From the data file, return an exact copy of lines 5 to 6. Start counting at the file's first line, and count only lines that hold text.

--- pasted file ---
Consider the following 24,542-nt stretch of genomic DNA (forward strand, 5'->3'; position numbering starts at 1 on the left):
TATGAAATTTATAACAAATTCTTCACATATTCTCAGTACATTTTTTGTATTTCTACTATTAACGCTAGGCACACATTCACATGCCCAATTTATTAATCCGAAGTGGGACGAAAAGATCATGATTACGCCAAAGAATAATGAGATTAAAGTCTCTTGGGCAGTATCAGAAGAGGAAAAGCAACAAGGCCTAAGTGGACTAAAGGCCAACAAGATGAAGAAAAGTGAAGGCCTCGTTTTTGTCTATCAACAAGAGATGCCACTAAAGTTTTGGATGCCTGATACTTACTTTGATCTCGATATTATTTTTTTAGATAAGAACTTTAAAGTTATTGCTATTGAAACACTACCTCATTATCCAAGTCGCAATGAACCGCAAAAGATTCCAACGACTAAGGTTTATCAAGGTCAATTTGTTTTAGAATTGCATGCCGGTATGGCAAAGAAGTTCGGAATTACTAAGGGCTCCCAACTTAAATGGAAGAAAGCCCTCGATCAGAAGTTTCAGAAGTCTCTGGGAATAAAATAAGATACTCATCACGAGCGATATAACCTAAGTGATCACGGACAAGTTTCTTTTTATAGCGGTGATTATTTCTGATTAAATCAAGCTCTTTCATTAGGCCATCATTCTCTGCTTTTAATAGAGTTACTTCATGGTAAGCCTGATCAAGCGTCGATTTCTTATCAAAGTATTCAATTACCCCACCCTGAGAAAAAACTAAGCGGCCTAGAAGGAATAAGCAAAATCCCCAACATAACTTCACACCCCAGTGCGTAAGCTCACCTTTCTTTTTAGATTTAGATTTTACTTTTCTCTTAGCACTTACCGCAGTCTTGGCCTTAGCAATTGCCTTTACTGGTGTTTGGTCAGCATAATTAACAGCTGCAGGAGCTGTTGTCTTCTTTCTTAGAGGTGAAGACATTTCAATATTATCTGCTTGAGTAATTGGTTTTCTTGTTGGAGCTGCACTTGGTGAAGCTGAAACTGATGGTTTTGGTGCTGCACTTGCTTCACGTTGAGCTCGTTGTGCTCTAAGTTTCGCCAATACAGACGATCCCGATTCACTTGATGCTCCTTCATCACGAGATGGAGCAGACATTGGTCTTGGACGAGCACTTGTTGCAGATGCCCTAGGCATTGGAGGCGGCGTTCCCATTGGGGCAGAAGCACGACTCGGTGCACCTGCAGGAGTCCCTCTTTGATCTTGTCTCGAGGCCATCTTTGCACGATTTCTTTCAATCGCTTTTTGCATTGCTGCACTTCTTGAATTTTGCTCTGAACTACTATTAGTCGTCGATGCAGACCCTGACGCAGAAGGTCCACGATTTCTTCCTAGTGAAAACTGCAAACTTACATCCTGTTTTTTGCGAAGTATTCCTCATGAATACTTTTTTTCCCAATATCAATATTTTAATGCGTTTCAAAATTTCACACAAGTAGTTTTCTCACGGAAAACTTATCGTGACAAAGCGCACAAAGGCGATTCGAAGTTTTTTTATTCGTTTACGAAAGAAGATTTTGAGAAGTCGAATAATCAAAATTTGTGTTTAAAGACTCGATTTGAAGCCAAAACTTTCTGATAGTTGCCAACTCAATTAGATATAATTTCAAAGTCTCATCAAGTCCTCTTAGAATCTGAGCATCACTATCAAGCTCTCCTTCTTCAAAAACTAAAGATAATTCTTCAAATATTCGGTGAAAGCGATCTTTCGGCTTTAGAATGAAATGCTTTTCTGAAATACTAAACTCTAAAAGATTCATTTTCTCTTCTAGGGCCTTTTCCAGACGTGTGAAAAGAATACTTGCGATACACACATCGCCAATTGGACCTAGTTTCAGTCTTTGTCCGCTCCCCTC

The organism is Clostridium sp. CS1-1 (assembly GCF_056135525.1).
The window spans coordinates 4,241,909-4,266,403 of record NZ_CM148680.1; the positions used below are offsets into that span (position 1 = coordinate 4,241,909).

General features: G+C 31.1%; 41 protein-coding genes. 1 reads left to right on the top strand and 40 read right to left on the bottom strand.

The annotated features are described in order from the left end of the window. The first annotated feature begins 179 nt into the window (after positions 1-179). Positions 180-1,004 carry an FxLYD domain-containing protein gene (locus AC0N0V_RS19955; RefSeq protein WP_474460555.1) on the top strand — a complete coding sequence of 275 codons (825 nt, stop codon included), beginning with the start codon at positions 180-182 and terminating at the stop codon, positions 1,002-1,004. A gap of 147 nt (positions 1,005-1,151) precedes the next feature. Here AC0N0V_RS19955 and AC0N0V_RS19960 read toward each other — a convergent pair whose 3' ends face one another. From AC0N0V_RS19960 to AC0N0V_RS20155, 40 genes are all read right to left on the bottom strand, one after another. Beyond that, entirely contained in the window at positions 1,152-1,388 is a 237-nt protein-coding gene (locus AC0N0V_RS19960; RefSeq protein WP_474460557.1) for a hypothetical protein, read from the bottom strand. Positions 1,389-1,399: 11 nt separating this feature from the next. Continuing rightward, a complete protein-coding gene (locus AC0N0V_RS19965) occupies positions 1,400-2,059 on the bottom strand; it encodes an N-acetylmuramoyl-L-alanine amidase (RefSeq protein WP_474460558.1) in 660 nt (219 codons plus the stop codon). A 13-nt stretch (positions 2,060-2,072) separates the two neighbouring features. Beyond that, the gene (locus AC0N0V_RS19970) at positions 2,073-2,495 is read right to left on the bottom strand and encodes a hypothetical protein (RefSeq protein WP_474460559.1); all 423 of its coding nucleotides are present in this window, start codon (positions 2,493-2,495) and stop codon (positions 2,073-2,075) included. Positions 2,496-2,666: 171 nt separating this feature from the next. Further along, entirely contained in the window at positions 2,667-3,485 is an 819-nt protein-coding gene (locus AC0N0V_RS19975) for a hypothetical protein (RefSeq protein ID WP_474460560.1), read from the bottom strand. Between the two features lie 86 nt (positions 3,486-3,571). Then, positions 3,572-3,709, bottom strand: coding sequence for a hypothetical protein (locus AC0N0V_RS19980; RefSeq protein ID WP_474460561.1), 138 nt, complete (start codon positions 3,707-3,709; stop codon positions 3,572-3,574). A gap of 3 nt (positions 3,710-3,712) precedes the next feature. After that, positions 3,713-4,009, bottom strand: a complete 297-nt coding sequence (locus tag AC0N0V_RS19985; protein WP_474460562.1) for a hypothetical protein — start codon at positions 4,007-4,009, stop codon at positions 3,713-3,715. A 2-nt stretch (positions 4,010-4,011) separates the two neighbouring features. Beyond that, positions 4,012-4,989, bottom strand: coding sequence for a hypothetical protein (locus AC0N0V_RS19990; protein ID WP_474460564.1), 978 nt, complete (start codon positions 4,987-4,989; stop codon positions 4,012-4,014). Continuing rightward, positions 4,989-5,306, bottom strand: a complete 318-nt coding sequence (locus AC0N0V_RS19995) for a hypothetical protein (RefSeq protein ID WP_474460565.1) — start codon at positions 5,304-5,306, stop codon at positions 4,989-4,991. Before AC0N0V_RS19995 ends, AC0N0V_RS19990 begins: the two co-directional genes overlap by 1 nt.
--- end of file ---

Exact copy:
General features: G+C 31.1%; 41 protein-coding genes. 1 reads left to right on the top strand and 40 read right to left on the bottom strand.

The annotated features are described in order from the left end of the window. The first annotated feature begins 179 nt into the window (after positions 1-179). Positions 180-1,004 carry an FxLYD domain-containing protein gene (locus AC0N0V_RS19955; RefSeq protein WP_474460555.1) on the top strand — a complete coding sequence of 275 codons (825 nt, stop codon included), beginning with the start codon at positions 180-182 and terminating at the stop codon, positions 1,002-1,004. A gap of 147 nt (positions 1,005-1,151) precedes the next feature. Here AC0N0V_RS19955 and AC0N0V_RS19960 read toward each other — a convergent pair whose 3' ends face one another. From AC0N0V_RS19960 to AC0N0V_RS20155, 40 genes are all read right to left on the bottom strand, one after another. Beyond that, entirely contained in the window at positions 1,152-1,388 is a 237-nt protein-coding gene (locus AC0N0V_RS19960; RefSeq protein WP_474460557.1) for a hypothetical protein, read from the bottom strand. Positions 1,389-1,399: 11 nt separating this feature from the next. Continuing rightward, a complete protein-coding gene (locus AC0N0V_RS19965) occupies positions 1,400-2,059 on the bottom strand; it encodes an N-acetylmuramoyl-L-alanine amidase (RefSeq protein WP_474460558.1) in 660 nt (219 codons plus the stop codon). A 13-nt stretch (positions 2,060-2,072) separates the two neighbouring features. Beyond that, the gene (locus AC0N0V_RS19970) at positions 2,073-2,495 is read right to left on the bottom strand and encodes a hypothetical protein (RefSeq protein WP_474460559.1); all 423 of its coding nucleotides are present in this window, start codon (positions 2,493-2,495) and stop codon (positions 2,073-2,075) included. Positions 2,496-2,666: 171 nt separating this feature from the next. Further along, entirely contained in the window at positions 2,667-3,485 is an 819-nt protein-coding gene (locus AC0N0V_RS19975) for a hypothetical protein (RefSeq protein ID WP_474460560.1), read from the bottom strand. Between the two features lie 86 nt (positions 3,486-3,571). Then, positions 3,572-3,709, bottom strand: coding sequence for a hypothetical protein (locus AC0N0V_RS19980; RefSeq protein ID WP_474460561.1), 138 nt, complete (start codon positions 3,707-3,709; stop codon positions 3,572-3,574). A gap of 3 nt (positions 3,710-3,712) precedes the next feature. After that, positions 3,713-4,009, bottom strand: a complete 297-nt coding sequence (locus tag AC0N0V_RS19985; protein WP_474460562.1) for a hypothetical protein — start codon at positions 4,007-4,009, stop codon at positions 3,713-3,715. A 2-nt stretch (positions 4,010-4,011) separates the two neighbouring features. Beyond that, positions 4,012-4,989, bottom strand: coding sequence for a hypothetical protein (locus AC0N0V_RS19990; protein ID WP_474460564.1), 978 nt, complete (start codon positions 4,987-4,989; stop codon positions 4,012-4,014). Continuing rightward, positions 4,989-5,306, bottom strand: a complete 318-nt coding sequence (locus AC0N0V_RS19995) for a hypothetical protein (RefSeq protein ID WP_474460565.1) — start codon at positions 5,304-5,306, stop codon at positions 4,989-4,991. Before AC0N0V_RS19995 ends, AC0N0V_RS19990 begins: the two co-directional genes overlap by 1 nt.